Bison are known as gentle giants, in fact behemoth would be perfect to say. These huge powerful animals lived many years ago from the forest of Alaska to the grasslands of Mexico, Nevada and the Eastern Appalachian mountains along with Saber-toothed tigers and Mammoths. Unfortunately in the 1800s, approximately 60 million Bison were slaughtered for food, clothing and sports. Due to conservation laws these creature have been saved from getting extinct. The American bison was named the national mammal of the United States on May 9, 2016 by President Mr. Obama. This majestic animal join the rank as the official symbol of US, and much like the eagle, it is one of the greatest conservation success stories of all time.
Here are some facts about them.
1. Bison are the largest mammal in North America. They stand 6-6.5 feet tall, 10-12.5 feet long, their tail add 20-23 inches and they can weigh 450-900kgs. European Bison are almost the same in size but weigh a bit heavier, their weight can differ from 800-1000kgs.
2. They have very strong, sharp and curved horns which grow up-to 60 centimeters or 2 feet in length.
3. New born calves weigh around 15-35kgs with having reddish or light brown coat and lack the distinctive hump on the back like adults. These calves are also known as red dogs due to their coat. In few months their coloration changes from reddish light brown to dark brown, also horns and the iconic hump grows.
4. A bison’s hump is pure muscle, supported by long vertebrae. It allows them to use their head to plow through snow. The combination of thick muscular neck and hard bony skull give them such strength that flipping a car is very easy for them, even they can through a full size refrigerator 15 feet high up in the air.
5. Bison don’t burn extra calories to stay warm in below-zero temperatures. Their thick coat insulates them from harsh winter weather with two layers of hair. The outer layer serves as protection from cold and moisture, whereas the inner layer consists of fine fibers, creating an insulation that traps air and warmth. Also they have 10 times more hair per square inch than domestic cattle. Their coats are so effective against cold that snow remains on top of the bison without melting.
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6. While bison and buffalo are used interchangeably, in North America the scientific name is bison. Actually, it is Bison bison bison (genus- Bison, species- bison, subspecies- bison), but only saying it once is fine.
7. Despite their similarities to cows, they don’t make noises like domestic cattle. They don’t moo instead, they bellow, grunt, growl, and snort. The snorts and growls can sound like truck or lawnmower engines. The grunts sound like a pig. Bellows are particularly common during breeding season. Bison communicate with calves and cows using a variety of snorts, growls, and rumbling alarm calls. Calves make some bleating sounds in respond their mothers.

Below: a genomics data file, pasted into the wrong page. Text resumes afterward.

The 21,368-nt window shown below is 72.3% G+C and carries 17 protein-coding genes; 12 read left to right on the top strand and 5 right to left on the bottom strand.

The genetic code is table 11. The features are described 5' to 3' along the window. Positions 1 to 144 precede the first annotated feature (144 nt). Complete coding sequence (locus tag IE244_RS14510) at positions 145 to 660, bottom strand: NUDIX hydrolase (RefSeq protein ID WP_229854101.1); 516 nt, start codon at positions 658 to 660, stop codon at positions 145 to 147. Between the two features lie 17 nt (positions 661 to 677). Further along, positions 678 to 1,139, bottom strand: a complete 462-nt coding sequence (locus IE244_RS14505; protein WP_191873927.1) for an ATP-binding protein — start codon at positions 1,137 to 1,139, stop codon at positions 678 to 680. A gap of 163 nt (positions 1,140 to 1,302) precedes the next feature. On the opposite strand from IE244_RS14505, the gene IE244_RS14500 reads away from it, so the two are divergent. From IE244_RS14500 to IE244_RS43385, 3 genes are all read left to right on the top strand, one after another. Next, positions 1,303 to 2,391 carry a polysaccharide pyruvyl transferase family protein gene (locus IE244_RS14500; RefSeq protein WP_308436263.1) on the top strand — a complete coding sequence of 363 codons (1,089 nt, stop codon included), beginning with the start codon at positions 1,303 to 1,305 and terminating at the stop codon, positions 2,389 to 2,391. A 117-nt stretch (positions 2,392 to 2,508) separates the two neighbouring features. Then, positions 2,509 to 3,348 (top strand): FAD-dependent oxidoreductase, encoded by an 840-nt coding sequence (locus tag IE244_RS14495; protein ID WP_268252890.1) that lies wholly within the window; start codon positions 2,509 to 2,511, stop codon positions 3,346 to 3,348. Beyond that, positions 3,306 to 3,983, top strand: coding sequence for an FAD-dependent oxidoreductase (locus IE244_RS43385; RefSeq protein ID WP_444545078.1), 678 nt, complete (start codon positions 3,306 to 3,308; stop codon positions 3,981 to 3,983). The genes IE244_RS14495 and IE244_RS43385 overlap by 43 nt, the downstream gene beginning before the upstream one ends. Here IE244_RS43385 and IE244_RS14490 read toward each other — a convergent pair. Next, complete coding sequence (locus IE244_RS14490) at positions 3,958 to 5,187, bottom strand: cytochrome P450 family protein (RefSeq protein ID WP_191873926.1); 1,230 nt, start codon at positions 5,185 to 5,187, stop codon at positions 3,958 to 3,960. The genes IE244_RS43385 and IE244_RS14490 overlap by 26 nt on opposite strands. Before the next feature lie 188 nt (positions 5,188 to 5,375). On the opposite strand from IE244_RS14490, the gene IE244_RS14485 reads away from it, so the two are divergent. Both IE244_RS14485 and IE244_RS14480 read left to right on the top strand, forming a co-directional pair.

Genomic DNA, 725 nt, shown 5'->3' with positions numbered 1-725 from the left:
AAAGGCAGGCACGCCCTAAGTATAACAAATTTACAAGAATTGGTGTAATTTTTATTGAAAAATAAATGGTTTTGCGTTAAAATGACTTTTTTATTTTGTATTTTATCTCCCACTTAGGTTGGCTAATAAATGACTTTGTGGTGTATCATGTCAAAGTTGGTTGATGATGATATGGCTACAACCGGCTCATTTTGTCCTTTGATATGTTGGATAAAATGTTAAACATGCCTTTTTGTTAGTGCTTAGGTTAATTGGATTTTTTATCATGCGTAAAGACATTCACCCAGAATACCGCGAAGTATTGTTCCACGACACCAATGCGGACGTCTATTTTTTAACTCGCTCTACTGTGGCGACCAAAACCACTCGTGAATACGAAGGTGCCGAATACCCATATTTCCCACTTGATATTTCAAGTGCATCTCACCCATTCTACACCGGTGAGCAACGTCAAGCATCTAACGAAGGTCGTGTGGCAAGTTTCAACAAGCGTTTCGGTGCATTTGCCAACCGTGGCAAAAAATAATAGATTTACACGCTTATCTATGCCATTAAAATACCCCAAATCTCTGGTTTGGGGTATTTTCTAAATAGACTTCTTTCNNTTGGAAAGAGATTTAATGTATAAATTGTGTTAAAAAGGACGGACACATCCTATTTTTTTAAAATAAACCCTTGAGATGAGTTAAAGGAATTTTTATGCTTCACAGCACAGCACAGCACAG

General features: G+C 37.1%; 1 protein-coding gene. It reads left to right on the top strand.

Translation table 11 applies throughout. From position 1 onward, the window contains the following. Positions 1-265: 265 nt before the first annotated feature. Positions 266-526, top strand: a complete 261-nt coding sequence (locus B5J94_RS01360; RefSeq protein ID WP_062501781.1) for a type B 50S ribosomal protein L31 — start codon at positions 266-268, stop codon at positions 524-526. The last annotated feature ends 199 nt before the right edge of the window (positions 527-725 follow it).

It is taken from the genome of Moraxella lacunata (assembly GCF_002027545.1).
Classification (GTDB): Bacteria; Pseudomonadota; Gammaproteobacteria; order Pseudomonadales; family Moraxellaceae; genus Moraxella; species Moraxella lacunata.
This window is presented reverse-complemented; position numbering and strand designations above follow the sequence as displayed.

8. They are nearsighted. While having poor eyesight, they have excellent senses of smell and hearing.
9. Their mood can be judged by the tail. When they are calm their tail hangs down and switches naturally. If the tail is standing straight up, It may be ready to charge. No matter what a bison’s tail is doing, they are unpredictable and can charge at any moment. Every year, there are many accidents caused by people getting too close to these massive animals. It is great to love them, but from a distance.
10. The average lifespan for a bison is 10-20 years, but some live up-to 25 years in captivity. Cows begin breeding at the age of 2 and only have one baby at a time. For males, the prime breeding age is 6-10 years.
11. During mating season, the bull blocks the cow’s vision so that she may not see other competing bulls. They bellows at other males striving for the cow’s attention and wage battles for mating rights, but such contests rarely turn dangerous.
12. From hunter to conservationist, Teddy Roosevelt helped to save bison from extinction. In 1883, Teddy Roosevelt traveled to Dakota to hunt them. After spending a few years in the west, Roosevelt returned to New York with a new outlook on life. He magically put effort in conservation movement. In 1905, he formed the American Bison Society with William Hornaday to save these creatures. Today they live in all 50 states, including Native American lands, wildlife refuges, national parks and private lands.
13. Yellowstone National Park is the only place in the U.S. where bison have continuously lived since prehistoric times. The Yellowstone bison are special due to their pure descendants (free from cattle genes) of early bison that roamed the country’s grasslands. As of July 2015, Yellowstone bison population was estimated at 4,900, making the largest bison population on public lands.
14. From the late 19th century, Interior has been the primary national conservation steward of the bison. Public lands managed by Interior support 17 bison herds or approximately 10,000 in 12 states, including Alaska.